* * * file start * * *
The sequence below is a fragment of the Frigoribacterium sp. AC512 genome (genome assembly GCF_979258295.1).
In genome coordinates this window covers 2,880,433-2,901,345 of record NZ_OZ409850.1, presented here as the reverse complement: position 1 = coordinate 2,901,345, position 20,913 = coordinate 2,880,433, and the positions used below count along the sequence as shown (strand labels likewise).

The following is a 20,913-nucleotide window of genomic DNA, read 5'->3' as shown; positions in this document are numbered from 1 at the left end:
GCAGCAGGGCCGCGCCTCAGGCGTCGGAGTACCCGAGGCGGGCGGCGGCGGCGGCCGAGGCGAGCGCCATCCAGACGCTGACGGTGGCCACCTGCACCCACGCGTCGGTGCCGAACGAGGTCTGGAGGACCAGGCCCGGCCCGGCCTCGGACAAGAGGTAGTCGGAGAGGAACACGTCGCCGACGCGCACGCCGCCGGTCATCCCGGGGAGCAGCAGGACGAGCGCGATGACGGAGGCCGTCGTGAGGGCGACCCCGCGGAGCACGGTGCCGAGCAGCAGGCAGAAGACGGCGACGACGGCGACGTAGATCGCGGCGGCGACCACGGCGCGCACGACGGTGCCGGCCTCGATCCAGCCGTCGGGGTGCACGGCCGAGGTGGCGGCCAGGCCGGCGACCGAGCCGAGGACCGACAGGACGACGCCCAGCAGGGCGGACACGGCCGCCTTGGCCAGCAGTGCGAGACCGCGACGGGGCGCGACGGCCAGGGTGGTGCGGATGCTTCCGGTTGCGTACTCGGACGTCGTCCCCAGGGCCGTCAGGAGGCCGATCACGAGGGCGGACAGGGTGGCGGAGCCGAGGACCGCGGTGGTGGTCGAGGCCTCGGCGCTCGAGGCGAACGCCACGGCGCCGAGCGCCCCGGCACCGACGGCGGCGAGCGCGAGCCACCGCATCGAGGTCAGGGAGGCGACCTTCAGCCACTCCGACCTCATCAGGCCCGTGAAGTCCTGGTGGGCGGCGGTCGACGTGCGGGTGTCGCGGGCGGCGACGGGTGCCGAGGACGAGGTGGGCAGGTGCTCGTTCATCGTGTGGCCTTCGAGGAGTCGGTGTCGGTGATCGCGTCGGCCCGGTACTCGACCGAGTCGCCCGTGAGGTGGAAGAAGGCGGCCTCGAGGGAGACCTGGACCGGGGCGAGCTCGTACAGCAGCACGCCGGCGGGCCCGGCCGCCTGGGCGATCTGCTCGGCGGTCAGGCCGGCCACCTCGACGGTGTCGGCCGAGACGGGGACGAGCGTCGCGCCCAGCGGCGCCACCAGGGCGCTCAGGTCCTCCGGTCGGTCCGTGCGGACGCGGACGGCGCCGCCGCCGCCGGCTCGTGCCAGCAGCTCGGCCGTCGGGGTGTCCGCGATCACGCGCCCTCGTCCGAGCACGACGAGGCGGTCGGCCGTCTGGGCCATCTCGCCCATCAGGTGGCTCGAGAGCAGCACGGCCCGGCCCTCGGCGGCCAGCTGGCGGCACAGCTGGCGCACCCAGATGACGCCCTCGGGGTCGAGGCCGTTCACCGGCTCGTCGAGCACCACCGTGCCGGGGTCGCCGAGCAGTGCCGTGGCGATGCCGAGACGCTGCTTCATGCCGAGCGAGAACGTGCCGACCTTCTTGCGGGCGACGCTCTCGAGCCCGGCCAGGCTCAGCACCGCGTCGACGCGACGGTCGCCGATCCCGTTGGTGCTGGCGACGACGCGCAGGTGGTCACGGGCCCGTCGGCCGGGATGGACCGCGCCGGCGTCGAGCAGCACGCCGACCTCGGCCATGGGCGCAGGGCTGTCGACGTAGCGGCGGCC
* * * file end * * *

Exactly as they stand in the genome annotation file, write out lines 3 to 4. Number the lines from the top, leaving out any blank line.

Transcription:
The following is a 20,913-nucleotide window of genomic DNA, read 5'->3' as shown; positions in this document are numbered from 1 at the left end:
GCAGCAGGGCCGCGCCTCAGGCGTCGGAGTACCCGAGGCGGGCGGCGGCGGCGGCCGAGGCGAGCGCCATCCAGACGCTGACGGTGGCCACCTGCACCCACGCGTCGGTGCCGAACGAGGTCTGGAGGACCAGGCCCGGCCCGGCCTCGGACAAGAGGTAGTCGGAGAGGAACACGTCGCCGACGCGCACGCCGCCGGTCATCCCGGGGAGCAGCAGGACGAGCGCGATGACGGAGGCCGTCGTGAGGGCGACCCCGCGGAGCACGGTGCCGAGCAGCAGGCAGAAGACGGCGACGACGGCGACGTAGATCGCGGCGGCGACCACGGCGCGCACGACGGTGCCGGCCTCGATCCAGCCGTCGGGGTGCACGGCCGAGGTGGCGGCCAGGCCGGCGACCGAGCCGAGGACCGACAGGACGACGCCCAGCAGGGCGGACACGGCCGCCTTGGCCAGCAGTGCGAGACCGCGACGGGGCGCGACGGCCAGGGTGGTGCGGATGCTTCCGGTTGCGTACTCGGACGTCGTCCCCAGGGCCGTCAGGAGGCCGATCACGAGGGCGGACAGGGTGGCGGAGCCGAGGACCGCGGTGGTGGTCGAGGCCTCGGCGCTCGAGGCGAACGCCACGGCGCCGAGCGCCCCGGCACCGACGGCGGCGAGCGCGAGCCACCGCATCGAGGTCAGGGAGGCGACCTTCAGCCACTCCGACCTCATCAGGCCCGTGAAGTCCTGGTGGGCGGCGGTCGACGTGCGGGTGTCGCGGGCGGCGACGGGTGCCGAGGACGAGGTGGGCAGGTGCTCGTTCATCGTGTGGCCTTCGAGGAGTCGGTGTCGGTGATCGCGTCGGCCCGGTACTCGACCGAGTCGCCCGTGAGGTGGAAGAAGGCGGCCTCGAGGGAGACCTGGACCGGGGCGAGCTCGTACAGCAGCACGCCGGCGGGCCCGGCCGCCTGGGCGATCTGCTCGGCGGTCAGGCCGGCCACCTCGACGGTGTCGGCCGAGACGGGGACGAGCGTCGCGCCCAGCGGCGCCACCAGGGCGCTCAGGTCCTCCGGTCGGTCCGTGCGGACGCGGACGGCGCCGCCGCCGCCGGCTCGTGCCAGCAGCTCGGCCGTCGGGGTGTCCGCGATCACGCGCCCTCGTCCGAGCACGACGAGGCGGTCGGCCGTCTGGGCCATCTCGCCCATCAGGTGGCTCGAGAGCAGCACGGCCCGGCCCTCGGCGGCCAGCTGGCGGCACAGCTGGCGCACCCAGATGACGCCCTCGGGGTCGAGGCCGTTCACCGGCTCGTCGAGCACCACCGTGCCGGGGTCGCCGAGCAGTGCCGTGGCGATGCCGAGACGCTGCTTCATGCCGAGCGAGAACGTGCCGACCTTCTTGCGGGCGACGCTCTCGAGCCCGGCCAGGCTCAGCACCGCGTCGACGCGACGGTCGCCGATCCCGTTGGTGCTGGCGACGACGCGCAGGTGGTCACGGGCCCGTCGGCCGGGATGGACCGCGCCGGCGTCGAGCAGCACGCCGACCTCGGCCATGGGCGCAGGGCTGTCGACGTAGCGGCGGCC